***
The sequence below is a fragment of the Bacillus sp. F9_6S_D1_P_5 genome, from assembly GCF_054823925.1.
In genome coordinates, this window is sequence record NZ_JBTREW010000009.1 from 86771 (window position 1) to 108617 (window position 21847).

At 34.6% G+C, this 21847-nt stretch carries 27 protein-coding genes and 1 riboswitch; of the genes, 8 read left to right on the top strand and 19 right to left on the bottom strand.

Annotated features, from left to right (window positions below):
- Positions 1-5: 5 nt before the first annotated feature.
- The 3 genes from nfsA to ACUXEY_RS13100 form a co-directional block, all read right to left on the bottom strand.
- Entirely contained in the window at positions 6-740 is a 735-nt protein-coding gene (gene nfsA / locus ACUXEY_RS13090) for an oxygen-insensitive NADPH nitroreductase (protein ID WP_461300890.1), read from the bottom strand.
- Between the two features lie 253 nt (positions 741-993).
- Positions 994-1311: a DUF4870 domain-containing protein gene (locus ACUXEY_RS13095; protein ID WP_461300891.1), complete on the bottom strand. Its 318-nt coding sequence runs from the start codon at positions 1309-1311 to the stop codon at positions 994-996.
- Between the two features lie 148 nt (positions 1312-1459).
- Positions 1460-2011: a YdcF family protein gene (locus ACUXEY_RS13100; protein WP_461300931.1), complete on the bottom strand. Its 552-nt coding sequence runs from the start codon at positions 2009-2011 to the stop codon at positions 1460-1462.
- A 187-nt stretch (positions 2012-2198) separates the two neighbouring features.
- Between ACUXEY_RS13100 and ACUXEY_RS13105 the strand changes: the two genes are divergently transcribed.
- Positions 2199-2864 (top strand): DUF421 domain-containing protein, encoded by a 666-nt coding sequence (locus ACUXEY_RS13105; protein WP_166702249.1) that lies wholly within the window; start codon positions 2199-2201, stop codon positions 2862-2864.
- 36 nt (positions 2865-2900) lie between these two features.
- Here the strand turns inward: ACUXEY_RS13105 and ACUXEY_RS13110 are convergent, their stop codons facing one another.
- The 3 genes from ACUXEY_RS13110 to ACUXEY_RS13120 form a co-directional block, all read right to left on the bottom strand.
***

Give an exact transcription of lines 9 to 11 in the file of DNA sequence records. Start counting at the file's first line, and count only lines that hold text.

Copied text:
- Positions 994-1311: a DUF4870 domain-containing protein gene (locus ACUXEY_RS13095; protein ID WP_461300891.1), complete on the bottom strand. Its 318-nt coding sequence runs from the start codon at positions 1309-1311 to the stop codon at positions 994-996.
- Between the two features lie 148 nt (positions 1312-1459).
- Positions 1460-2011: a YdcF family protein gene (locus ACUXEY_RS13100; protein WP_461300931.1), complete on the bottom strand. Its 552-nt coding sequence runs from the start codon at positions 2009-2011 to the stop codon at positions 1460-1462.